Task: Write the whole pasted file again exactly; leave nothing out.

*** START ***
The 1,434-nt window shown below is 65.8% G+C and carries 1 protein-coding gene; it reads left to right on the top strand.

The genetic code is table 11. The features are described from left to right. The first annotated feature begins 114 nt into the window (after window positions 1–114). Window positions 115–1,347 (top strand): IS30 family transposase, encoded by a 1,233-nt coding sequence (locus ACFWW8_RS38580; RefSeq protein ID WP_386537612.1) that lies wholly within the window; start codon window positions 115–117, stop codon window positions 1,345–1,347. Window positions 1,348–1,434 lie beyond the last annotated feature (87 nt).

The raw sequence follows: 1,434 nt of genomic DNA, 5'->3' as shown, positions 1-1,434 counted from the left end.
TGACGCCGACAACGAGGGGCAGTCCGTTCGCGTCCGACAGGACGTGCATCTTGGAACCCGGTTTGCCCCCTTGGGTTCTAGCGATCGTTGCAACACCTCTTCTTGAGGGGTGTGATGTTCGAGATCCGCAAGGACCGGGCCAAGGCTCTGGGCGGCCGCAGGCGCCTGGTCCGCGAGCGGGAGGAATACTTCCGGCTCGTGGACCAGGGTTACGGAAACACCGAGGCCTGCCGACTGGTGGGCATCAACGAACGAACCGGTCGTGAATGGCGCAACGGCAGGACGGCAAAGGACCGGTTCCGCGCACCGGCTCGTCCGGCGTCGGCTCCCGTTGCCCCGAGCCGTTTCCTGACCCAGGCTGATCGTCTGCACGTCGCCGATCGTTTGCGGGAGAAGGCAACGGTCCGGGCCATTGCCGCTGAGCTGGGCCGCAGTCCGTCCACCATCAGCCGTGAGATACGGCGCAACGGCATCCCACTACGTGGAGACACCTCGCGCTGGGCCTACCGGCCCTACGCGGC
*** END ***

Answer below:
The 1,434-nt window shown below is 65.8% G+C and carries 1 protein-coding gene; it reads left to right on the top strand.

The genetic code is table 11. The features are described from left to right. The first annotated feature begins 114 nt into the window (after window positions 1–114). Window positions 115–1,347 (top strand): IS30 family transposase, encoded by a 1,233-nt coding sequence (locus ACFWW8_RS38580; RefSeq protein ID WP_386537612.1) that lies wholly within the window; start codon window positions 115–117, stop codon window positions 1,345–1,347. Window positions 1,348–1,434 lie beyond the last annotated feature (87 nt).

The raw sequence follows: 1,434 nt of genomic DNA, 5'->3' as shown, positions 1-1,434 counted from the left end.
TGACGCCGACAACGAGGGGCAGTCCGTTCGCGTCCGACAGGACGTGCATCTTGGAACCCGGTTTGCCCCCTTGGGTTCTAGCGATCGTTGCAACACCTCTTCTTGAGGGGTGTGATGTTCGAGATCCGCAAGGACCGGGCCAAGGCTCTGGGCGGCCGCAGGCGCCTGGTCCGCGAGCGGGAGGAATACTTCCGGCTCGTGGACCAGGGTTACGGAAACACCGAGGCCTGCCGACTGGTGGGCATCAACGAACGAACCGGTCGTGAATGGCGCAACGGCAGGACGGCAAAGGACCGGTTCCGCGCACCGGCTCGTCCGGCGTCGGCTCCCGTTGCCCCGAGCCGTTTCCTGACCCAGGCTGATCGTCTGCACGTCGCCGATCGTTTGCGGGAGAAGGCAACGGTCCGGGCCATTGCCGCTGAGCTGGGCCGCAGTCCGTCCACCATCAGCCGTGAGATACGGCGCAACGGCATCCCACTACGTGGAGACACCTCGCGCTGGGCCTACCGGCCCTACGCGGC